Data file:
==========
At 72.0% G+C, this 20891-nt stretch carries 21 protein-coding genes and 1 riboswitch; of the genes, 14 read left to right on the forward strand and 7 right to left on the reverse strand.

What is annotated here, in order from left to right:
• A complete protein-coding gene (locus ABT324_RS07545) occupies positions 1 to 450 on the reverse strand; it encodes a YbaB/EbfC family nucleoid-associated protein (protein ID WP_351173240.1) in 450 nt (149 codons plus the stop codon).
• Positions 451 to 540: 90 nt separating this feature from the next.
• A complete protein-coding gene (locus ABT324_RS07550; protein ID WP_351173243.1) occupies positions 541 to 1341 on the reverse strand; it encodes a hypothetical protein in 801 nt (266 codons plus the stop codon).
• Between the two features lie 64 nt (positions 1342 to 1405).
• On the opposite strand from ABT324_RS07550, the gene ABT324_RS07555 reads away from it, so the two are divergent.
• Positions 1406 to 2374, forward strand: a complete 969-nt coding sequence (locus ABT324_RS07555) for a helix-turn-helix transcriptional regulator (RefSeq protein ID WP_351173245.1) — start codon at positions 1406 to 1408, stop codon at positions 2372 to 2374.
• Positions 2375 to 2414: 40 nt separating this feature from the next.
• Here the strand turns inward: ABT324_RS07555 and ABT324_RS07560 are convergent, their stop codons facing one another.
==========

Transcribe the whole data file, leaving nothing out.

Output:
At 72.0% G+C, this 20891-nt stretch carries 21 protein-coding genes and 1 riboswitch; of the genes, 14 read left to right on the forward strand and 7 right to left on the reverse strand.

What is annotated here, in order from left to right:
• A complete protein-coding gene (locus ABT324_RS07545) occupies positions 1 to 450 on the reverse strand; it encodes a YbaB/EbfC family nucleoid-associated protein (protein ID WP_351173240.1) in 450 nt (149 codons plus the stop codon).
• Positions 451 to 540: 90 nt separating this feature from the next.
• A complete protein-coding gene (locus ABT324_RS07550; protein ID WP_351173243.1) occupies positions 541 to 1341 on the reverse strand; it encodes a hypothetical protein in 801 nt (266 codons plus the stop codon).
• Between the two features lie 64 nt (positions 1342 to 1405).
• On the opposite strand from ABT324_RS07550, the gene ABT324_RS07555 reads away from it, so the two are divergent.
• Positions 1406 to 2374, forward strand: a complete 969-nt coding sequence (locus ABT324_RS07555) for a helix-turn-helix transcriptional regulator (RefSeq protein ID WP_351173245.1) — start codon at positions 1406 to 1408, stop codon at positions 2372 to 2374.
• Positions 2375 to 2414: 40 nt separating this feature from the next.
• Here the strand turns inward: ABT324_RS07555 and ABT324_RS07560 are convergent, their stop codons facing one another.